Jan Gardner writes the Word on the Street column for BostonGlobe.com and in a January edition stated that A Vacationer’s Guide to Rural New England Bookstores was “…a good one to keep in the glove compartment.” I really enjoyed seeing that comment because it goes right to the heart of how and why the guide book came to be. I wrote it with the notion that a book shop visitor would keep it with them as a handy guide, regardless of where they end up in New England. What better place than in the globe box? If it’s handy, you can thumb through it and find the independent full-service, or used and rare book shop nearby.
You can read Jan’s full commentary at BostonGlobe.com. She also points out that the writing in the guide book is “folksy.” When I read that, it occurred to me, again, that I intended it to be casual and conversational, rather than clinical and analytical. I read a lot of guide books and they tend to be informative, but somewhat dry to read. I deliberately tried to avoid that. I’m glad that Jan felt it was “folksy.” The folksy part comes from sharing bits of information that go beyond whether certain types of books are on hand.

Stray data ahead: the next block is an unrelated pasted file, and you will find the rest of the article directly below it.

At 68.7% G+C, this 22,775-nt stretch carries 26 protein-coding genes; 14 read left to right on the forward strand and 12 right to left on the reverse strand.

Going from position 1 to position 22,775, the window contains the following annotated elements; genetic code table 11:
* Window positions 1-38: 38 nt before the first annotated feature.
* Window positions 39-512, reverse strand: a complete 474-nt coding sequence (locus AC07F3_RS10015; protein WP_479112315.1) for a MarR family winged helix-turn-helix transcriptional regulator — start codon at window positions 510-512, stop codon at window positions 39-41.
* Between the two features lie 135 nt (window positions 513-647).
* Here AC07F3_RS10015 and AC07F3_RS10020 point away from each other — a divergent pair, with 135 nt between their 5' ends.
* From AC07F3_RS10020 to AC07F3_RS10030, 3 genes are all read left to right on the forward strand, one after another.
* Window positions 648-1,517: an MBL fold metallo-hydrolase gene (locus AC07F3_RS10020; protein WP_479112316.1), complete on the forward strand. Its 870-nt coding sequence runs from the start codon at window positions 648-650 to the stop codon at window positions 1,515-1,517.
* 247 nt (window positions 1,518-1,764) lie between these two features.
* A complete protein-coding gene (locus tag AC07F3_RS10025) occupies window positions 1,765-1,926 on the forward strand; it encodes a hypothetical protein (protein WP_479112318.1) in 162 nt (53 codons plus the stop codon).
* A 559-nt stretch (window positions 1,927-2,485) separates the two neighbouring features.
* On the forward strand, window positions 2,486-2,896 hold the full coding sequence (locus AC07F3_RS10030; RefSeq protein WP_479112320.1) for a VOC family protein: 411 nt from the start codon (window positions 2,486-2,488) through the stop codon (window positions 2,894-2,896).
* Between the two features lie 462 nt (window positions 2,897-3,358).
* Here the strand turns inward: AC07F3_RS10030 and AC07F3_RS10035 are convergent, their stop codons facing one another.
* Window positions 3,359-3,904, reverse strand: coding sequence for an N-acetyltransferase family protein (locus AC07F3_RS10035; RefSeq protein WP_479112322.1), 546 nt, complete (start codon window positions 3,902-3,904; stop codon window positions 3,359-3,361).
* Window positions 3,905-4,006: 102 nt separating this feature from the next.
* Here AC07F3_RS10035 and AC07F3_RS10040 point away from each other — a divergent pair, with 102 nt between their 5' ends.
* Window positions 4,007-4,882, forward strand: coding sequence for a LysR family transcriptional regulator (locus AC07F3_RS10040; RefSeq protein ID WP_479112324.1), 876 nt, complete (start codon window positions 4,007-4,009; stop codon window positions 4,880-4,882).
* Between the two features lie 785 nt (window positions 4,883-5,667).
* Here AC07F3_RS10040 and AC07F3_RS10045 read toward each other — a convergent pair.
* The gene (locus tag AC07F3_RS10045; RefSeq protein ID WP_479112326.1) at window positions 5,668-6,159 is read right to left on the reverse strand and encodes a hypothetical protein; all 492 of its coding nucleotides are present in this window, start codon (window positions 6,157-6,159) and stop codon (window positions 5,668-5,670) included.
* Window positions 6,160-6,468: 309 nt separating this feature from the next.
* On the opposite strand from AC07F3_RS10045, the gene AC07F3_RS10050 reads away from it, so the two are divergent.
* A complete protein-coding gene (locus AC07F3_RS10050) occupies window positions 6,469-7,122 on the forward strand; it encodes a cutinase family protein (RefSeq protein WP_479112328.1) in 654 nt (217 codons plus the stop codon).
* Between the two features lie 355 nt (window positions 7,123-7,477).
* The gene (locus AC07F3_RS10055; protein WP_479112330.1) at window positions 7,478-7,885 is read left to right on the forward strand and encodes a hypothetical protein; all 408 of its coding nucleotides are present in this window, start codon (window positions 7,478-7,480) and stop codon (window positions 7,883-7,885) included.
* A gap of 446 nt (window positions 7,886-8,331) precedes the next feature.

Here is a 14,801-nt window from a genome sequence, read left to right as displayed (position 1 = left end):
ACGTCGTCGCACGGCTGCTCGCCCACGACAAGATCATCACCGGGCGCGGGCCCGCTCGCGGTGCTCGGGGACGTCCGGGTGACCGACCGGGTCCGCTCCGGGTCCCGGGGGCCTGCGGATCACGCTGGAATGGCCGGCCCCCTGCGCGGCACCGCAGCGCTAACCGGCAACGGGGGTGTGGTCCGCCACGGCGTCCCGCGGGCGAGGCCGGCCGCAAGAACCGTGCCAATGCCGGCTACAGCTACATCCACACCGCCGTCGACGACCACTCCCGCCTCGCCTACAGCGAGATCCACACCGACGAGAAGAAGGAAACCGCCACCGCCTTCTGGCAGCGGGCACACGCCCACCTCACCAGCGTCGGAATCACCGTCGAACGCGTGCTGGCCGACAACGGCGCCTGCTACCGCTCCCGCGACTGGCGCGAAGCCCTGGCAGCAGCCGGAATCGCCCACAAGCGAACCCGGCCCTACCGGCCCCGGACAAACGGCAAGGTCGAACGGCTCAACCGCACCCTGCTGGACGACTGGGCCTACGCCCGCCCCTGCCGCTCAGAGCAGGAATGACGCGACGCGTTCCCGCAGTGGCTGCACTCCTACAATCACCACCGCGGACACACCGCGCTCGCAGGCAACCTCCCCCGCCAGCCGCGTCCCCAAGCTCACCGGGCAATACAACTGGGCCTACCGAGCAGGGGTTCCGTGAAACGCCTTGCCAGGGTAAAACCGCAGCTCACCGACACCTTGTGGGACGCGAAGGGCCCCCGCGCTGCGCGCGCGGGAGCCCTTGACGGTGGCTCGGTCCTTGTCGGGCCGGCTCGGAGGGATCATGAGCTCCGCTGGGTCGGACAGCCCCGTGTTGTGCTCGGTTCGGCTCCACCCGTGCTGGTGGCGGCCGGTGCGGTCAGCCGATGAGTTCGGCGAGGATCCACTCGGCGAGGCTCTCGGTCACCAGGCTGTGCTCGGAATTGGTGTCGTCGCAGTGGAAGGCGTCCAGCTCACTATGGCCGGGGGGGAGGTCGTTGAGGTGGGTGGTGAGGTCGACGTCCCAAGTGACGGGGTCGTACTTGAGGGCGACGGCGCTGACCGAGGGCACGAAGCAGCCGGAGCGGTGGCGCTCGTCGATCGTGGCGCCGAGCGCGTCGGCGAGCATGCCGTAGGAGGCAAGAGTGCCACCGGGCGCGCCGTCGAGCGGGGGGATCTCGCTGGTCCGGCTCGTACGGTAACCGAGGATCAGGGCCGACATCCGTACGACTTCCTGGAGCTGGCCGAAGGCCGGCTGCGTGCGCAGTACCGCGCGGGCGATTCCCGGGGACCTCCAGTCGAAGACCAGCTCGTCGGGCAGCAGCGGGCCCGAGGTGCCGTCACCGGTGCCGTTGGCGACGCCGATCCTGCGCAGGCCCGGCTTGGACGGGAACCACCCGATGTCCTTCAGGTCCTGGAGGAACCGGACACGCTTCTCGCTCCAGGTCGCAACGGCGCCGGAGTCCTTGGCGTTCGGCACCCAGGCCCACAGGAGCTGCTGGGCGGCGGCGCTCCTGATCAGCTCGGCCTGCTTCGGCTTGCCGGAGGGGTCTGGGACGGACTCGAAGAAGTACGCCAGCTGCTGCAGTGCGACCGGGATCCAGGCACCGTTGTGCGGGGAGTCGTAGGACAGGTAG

If famous authors have a preference for a shop, (Vermont Book Shop in Middlebury) or the owner has rearranged the shop to accommodate music recitals, (Pleasant Street Books in Woodstock), I like to share that information. While admittedly, that’s “folksy,” it’s my feeling that it helps readers decide it’s the kind of place they should visit.
Coincidentally, the Crow Bookshop in Burlington VT was highlighted in the same column as my guide book. Later that month I received a note that the shop was stocking my guide book. That’s what a writer loves to hear. The book was on another shelf. It keeps us going. Thanks to Jan and Thanks to the Crow Bookshop.